Queensland: A Maritime Voyage


As our state ponders Queensland Week and what it means to us, here’s a question: have you ever stopped to think about how massively influential maritime transport has been in the lives of Queenslanders?

If the answer is ‘no’ I will happily fill in a few gaps.

Without wishing to sound too dramatic I think it is fair to say that maritime transport has been the making of this state.  Quite simply, most of us would not be here without it.

Long before motorised transport and aircraft, shipping was the only way to leave or arrive upon our shores.  Most of us are familiar with the role that European navigators played in ‘discovering’ and charting what, for Europe, was a new continent because the names of some of those navigators are etched into our memory of our colonial past.

The Dutch were the first Europeans to make landfall in Queensland, when navigator Willem Janszoon in the Duyfken landed near what is now Weipa in 1606 (he called the new land he was charting “Nieu Zeland”, but we’ve long since forgiven him for that).

Queensland and its waters were also visited and charted over the next 200 years by the Spanish (Luis Vaez de Torres, after whom the Torres Strait is named) and the British (James Cook) who charted much of our eastern coastline and Great Barrier Reef.

Cook was followed by mariner surveyors such as Matthew Flinders and John Oxley, whose work in the early 1800s was the catalyst for opening up of large parts of Queensland and founding Brisbane.

Back then shipping was not only the method by which convicts and free settlers arrived in Queensland. It was also its lifeline to other parts of Australia and the world – bringing in the essentials that helped to build the state while exporting our raw materials for income.

Our physical protection from potentially hostile outsiders also owes much to maritime hardware and naval servicemen and women, with Queensland occupying a prominent place in the nation’s naval heritage and strategy with naval bases in Cairns and Townsville.

But if you think that Queenslanders’ debt to maritime activity extends back only a few hundred years, then think again.  Prior to the arrival of Europeans, Queensland’s Indigenous population had a thriving boating culture that was an integral part of its livelihood and lifestyle.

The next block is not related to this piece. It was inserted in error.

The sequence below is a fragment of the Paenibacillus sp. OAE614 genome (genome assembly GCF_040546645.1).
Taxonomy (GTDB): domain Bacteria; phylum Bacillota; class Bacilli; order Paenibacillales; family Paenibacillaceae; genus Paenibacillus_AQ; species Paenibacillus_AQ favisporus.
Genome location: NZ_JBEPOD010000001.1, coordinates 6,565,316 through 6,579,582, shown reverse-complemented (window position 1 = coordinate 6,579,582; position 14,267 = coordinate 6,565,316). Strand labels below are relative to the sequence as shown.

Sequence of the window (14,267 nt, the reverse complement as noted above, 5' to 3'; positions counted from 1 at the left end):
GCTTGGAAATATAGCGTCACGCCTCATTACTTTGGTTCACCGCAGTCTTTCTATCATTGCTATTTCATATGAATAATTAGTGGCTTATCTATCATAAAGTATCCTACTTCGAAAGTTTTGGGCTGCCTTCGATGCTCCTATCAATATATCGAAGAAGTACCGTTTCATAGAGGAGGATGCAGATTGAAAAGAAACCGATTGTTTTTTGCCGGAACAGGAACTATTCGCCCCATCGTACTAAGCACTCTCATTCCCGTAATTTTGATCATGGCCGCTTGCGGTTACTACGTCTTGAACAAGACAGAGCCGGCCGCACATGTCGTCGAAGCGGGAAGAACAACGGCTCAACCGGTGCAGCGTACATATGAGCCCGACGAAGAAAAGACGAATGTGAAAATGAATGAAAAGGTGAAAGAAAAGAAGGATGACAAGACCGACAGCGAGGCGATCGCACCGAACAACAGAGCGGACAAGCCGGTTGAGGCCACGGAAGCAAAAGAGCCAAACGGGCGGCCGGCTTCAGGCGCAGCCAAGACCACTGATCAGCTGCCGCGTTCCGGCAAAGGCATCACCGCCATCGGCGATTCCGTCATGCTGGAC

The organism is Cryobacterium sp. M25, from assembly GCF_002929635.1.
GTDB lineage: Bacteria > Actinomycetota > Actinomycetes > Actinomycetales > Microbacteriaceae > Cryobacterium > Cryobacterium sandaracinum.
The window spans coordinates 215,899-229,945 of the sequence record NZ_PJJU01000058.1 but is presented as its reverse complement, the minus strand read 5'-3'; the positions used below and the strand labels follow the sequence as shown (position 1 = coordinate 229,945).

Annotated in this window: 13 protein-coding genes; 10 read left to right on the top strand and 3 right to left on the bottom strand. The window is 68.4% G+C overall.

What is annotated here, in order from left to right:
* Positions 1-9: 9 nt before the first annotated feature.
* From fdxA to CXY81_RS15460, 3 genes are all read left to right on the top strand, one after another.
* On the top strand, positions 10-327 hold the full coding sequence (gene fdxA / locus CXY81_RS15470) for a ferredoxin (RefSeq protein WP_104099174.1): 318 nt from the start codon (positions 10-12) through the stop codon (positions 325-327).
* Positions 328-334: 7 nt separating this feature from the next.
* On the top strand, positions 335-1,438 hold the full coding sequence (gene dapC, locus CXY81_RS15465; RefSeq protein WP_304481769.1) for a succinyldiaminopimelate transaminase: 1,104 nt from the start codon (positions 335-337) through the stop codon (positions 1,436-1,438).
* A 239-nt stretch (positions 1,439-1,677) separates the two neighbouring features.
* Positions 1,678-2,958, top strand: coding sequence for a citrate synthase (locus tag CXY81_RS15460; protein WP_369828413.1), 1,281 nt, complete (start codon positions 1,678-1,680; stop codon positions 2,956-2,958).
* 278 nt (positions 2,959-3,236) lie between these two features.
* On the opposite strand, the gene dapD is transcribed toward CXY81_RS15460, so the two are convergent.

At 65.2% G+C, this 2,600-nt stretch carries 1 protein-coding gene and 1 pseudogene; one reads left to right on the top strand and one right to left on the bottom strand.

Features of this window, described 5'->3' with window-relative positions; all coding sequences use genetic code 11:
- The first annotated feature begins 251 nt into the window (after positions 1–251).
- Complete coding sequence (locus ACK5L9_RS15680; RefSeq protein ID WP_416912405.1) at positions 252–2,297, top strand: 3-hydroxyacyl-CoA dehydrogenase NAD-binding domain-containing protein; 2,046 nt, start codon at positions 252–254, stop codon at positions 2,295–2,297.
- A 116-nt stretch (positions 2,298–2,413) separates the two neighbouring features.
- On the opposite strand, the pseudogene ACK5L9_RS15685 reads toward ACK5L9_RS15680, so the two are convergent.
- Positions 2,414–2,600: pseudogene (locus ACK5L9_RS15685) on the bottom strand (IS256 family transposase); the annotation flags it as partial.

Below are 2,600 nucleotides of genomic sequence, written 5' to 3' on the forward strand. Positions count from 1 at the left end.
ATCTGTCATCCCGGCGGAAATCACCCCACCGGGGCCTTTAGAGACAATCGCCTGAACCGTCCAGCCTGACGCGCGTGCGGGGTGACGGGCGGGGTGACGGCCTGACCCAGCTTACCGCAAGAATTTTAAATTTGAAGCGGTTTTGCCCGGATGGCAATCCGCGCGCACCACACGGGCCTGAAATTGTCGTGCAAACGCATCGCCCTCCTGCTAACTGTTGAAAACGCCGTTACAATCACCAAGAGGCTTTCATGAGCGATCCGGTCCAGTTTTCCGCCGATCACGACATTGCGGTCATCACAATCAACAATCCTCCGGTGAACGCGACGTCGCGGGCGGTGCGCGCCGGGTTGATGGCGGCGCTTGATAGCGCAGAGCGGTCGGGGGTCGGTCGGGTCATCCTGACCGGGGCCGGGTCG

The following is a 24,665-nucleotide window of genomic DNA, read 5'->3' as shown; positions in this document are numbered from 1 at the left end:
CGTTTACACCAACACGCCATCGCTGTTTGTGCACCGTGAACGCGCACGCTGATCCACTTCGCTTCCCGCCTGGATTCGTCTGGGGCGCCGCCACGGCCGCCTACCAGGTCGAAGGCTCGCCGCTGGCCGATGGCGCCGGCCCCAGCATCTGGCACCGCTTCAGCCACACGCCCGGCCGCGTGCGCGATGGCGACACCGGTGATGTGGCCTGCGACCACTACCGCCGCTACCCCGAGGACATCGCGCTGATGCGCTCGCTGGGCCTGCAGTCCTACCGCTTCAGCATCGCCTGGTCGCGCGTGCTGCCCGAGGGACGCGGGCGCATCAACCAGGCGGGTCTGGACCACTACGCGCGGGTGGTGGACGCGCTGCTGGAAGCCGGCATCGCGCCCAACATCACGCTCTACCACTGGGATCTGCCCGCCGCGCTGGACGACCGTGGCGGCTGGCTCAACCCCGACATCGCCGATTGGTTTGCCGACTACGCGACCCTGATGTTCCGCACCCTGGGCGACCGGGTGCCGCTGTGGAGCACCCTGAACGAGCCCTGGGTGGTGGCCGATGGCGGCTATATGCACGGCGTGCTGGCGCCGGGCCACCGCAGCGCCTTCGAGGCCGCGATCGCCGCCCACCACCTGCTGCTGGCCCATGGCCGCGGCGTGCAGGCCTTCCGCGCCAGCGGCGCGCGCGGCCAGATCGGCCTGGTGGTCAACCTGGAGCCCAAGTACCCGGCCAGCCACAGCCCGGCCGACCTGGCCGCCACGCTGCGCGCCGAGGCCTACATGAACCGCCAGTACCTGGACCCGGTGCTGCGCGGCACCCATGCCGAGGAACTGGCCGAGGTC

Based primarily upon the use of bark canoes of varying sizes the use of maritime transport for fishing, visiting family, carrying goods and even ferrying extended right around our extensive coastline and in and out of our many rivers and creeks.

By the time Flinders, Oxley and the early European pioneers sailed into southeast Queensland they noticed large numbers of canoes in use and by the mid-1800s many Indigenous people were working as seafarers for Europeans in a variety of occupations ranging from pilot boat crew to ferrymen and fishers.

Shipping remains integral to our existence.  It is still the only means of importing and exporting large quantities of raw materials and goods of all kind to or from our trading partners.

We also have a large commercial fishing fleet that provides an important food source, a thriving marine tourism industry and over 250,000 registered recreational craft whose owners continue the love of being afloat that is, historically speaking, part of Queensland’s DNA.

Ever since Queensland separated from the ‘Blues’ and became a State in 1859, Maritime Safety Queensland and its predecessors beginning with the Department of Ports and Harbors has been part of its maritime journey – all the while with the objective of minimising the dangers of life afloat.

MSQ has been there to help build our ports and harbours, provide our lighthouses and navigation aids, survey the depths of our waters, guide our ships in and out of ports and provide for the education and licensing of mariners of craft from the largest ships to the smallest tinnies.

We also remain committed to indigenous seafarers through initiatives such as the Torres Strait Marine Safety Program, which enhances the ability of traditional fishers to return home safely to their families while also providing opportunities to obtain qualifications necessary for maritime careers.

We’re not too shy to claim that we are part of the fabric of Queensland – indeed we are unashamedly proud of it!

Enjoy Queensland Week.

Jim Huggett
Acting General Manager
Maritime Safety Queensland

JHuggett Picture